Love Letter

Love Letter

Bruce and I don’t have children. It was a decision we made for ourselves, by default when we were young, and consciously, deliberately when we were older and up against the hard deadline of biology. We don’t question our choice; it was right for us. Other people did and do still question our decision, and I’ve always said we were busy with other things. Or I put it in the context of the times we came up in; my generation of women was, in practical terms, the first to have a choice (made possible by reliable and accessible birth control). But in truth, I believe there are wrong reasons to have children, and we were careful to discern and dismiss those. In the end we are comfortable with our mortality. We have no need to fix our families of origin. We have no need to live vicariously. We like ourselves. We are not lonely. We are rather modest people, and see no need to re-produce ourselves; we are enough. Nor do we have anything to prove: we are not religious or ideological, so we do not work through others. And we have a surfeit of outlets for creative expression.

Yet some of our best friends are children. We stand in as parents, godparents, grandparents, aunts and uncles, or older siblings for the children in our neighborhood, the young colleagues whom we teach and mentor, and the multigenerational progeny of our friends. They are collectively an easy, great joy. We welcome them just as they are and exactly as they grow into who they will be. We are their mirrors, their safe place, their experimental space. We witness. Every visit is Christmas; they are the gifts we forever unwrap.

Of course they fall into piles – some are Bruce’s, others more mine. But Printha is ours together, seamlessly and fluidly among us, with us, within us. We follow her cue and we are present, expansive, whole, one, unrestricted and unencumbered, effortlessly aware. What I take away from our time with her – what we notice and remember – is her relentless becoming.

She tries out everything we are and do, and more. At four she claims a seat in studio, to draw and make beaded necklaces. At four and a half she sets the table attending to color and texture and pattern. At five, on a step-stool, she pulls the knife from my hand, insistently, and cuts the cucumber, tomato, and carrots with deliberation, then arranges the vegetables on salad plates in thoughtful designs, uniquely for each plate, each person, each meal.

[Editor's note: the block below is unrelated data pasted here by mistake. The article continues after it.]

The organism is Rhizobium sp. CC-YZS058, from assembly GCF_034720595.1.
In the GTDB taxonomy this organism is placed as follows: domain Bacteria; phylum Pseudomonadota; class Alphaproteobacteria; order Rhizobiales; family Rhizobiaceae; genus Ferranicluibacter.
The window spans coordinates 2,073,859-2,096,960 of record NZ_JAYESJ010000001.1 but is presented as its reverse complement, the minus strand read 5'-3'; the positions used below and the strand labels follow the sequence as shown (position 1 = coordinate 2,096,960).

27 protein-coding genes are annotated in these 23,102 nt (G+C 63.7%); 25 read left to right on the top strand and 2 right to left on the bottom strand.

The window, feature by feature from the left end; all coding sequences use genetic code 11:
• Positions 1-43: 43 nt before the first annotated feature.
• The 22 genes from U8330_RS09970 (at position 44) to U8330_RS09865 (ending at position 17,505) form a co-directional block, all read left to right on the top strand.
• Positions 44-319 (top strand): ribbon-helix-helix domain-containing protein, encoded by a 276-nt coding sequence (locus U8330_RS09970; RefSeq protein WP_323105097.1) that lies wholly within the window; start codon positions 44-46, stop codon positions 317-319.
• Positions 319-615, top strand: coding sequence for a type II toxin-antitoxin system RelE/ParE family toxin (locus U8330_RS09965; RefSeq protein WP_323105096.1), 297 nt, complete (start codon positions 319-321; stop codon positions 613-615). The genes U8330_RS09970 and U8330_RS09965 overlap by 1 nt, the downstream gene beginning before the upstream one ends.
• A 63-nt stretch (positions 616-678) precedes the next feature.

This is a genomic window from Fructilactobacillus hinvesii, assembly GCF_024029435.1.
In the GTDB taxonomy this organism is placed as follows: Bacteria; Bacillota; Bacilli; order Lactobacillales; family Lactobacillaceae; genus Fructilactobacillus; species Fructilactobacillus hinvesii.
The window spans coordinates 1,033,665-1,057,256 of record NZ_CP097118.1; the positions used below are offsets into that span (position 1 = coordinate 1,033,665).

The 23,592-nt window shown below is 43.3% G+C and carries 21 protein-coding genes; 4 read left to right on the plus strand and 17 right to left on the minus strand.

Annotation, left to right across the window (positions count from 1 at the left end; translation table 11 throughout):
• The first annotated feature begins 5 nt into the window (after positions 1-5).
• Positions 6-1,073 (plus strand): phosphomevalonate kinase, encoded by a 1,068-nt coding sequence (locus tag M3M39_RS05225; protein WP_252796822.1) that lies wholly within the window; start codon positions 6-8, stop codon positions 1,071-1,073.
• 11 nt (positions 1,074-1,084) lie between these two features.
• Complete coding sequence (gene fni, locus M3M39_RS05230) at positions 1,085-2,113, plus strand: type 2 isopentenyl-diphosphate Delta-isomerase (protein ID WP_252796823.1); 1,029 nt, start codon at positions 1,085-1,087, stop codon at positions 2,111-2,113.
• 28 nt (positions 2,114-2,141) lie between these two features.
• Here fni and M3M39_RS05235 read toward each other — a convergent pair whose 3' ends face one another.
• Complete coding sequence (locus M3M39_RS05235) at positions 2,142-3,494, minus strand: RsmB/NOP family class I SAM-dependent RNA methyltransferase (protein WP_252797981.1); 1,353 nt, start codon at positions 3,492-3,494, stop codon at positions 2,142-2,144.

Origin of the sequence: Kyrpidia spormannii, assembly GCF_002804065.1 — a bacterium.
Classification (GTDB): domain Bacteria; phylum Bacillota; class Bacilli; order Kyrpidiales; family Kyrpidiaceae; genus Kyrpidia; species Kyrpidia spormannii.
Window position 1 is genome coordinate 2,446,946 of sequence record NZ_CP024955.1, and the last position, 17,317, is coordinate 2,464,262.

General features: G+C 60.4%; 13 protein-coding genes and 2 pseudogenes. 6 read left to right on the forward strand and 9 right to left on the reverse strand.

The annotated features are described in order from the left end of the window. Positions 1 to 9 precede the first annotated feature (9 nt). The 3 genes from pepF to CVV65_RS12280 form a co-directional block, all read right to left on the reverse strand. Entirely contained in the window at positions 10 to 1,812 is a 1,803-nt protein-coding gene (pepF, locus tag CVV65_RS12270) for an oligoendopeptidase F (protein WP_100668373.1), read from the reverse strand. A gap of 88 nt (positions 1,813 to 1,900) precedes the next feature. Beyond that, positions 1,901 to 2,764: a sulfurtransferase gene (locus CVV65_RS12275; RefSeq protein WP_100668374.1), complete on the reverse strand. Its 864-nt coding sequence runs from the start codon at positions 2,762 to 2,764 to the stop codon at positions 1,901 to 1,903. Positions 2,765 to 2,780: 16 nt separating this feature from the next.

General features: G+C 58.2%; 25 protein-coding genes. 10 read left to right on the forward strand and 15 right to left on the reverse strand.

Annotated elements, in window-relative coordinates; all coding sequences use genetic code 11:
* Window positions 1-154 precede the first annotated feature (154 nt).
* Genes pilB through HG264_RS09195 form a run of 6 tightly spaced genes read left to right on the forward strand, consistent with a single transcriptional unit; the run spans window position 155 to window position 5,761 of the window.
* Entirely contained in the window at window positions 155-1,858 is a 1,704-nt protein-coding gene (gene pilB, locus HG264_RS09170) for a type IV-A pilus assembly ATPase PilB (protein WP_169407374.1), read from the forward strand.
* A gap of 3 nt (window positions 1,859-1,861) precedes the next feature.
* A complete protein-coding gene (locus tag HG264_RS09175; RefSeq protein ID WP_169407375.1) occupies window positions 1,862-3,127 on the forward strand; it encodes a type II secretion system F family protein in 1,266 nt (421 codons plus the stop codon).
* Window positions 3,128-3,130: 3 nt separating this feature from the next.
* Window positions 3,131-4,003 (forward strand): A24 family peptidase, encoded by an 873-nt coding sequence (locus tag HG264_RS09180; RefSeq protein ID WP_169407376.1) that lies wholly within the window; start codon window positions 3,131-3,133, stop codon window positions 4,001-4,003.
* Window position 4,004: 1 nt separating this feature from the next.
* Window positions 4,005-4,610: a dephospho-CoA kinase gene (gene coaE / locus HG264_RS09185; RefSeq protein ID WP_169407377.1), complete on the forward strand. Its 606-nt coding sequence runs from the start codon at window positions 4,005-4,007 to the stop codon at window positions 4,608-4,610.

Nothing is special, yet everything is. She learns the calls of cardinals, she draws and colors a catbird and next the pot of sedum on the patio. She whistles, surprisingly, unexpectedly, so we give her a CD “The Whistler” which she listens to at bedtime, every night for years. She takes the broom out of my hands to sweep the sidewalk, she helps Bruce to rake the leaves and prune branches, she conquers the manual lawnmower, even though she is slight. She sings, beautifully. She knows all the animals on our street tame and wild; she names the squirrels. She learns Scrabble and Boggle, Parcheesi and Monopoly and she wants to win but loses well enough. She learns from her losses; one day soon enough she will beat us. She and Bruce make domino constructions, and then find elaborate video examples to marvel at. She announces that she wants to be a baker, so she and Bruce make biscotti. The lengthy process challenges her patience – “it smells sooo goood …” – her lament as she falls onto the couch. On the front porch she reads to us from her Greek Myths and Heroes book to make us laugh at the snark. She tells jokes, but refuses to laugh at Bruce’s “dad jokes” or my elephant jokes. She is herself. Out in the world she makes art in nature – little Goldsworthy-esque interventions wherever the inclination finds her. She takes my hand lovingly, carefully to guide me across the street, or towards something she wants me to see. And every visit she asks for a story of when she or her sister was younger, laughing uncontrollably as we tell it, whether or not she has heard it before, whether or not she remembers herself. She knows and loves what it means: that we paid attention. She uses it to grow. We pay attention, and she grows before our eyes.

I do not quite understand the alchemy – really, I am caught by surprise every time we see her – but I can guess this becoming space must be one of the best parenthood offers – a place to be so present, and only present. If we’d had an inkling of this experience we might have chanced it. I don’t second guess our choice, though, I know we made the right one.

Only this path could have brought her to us.

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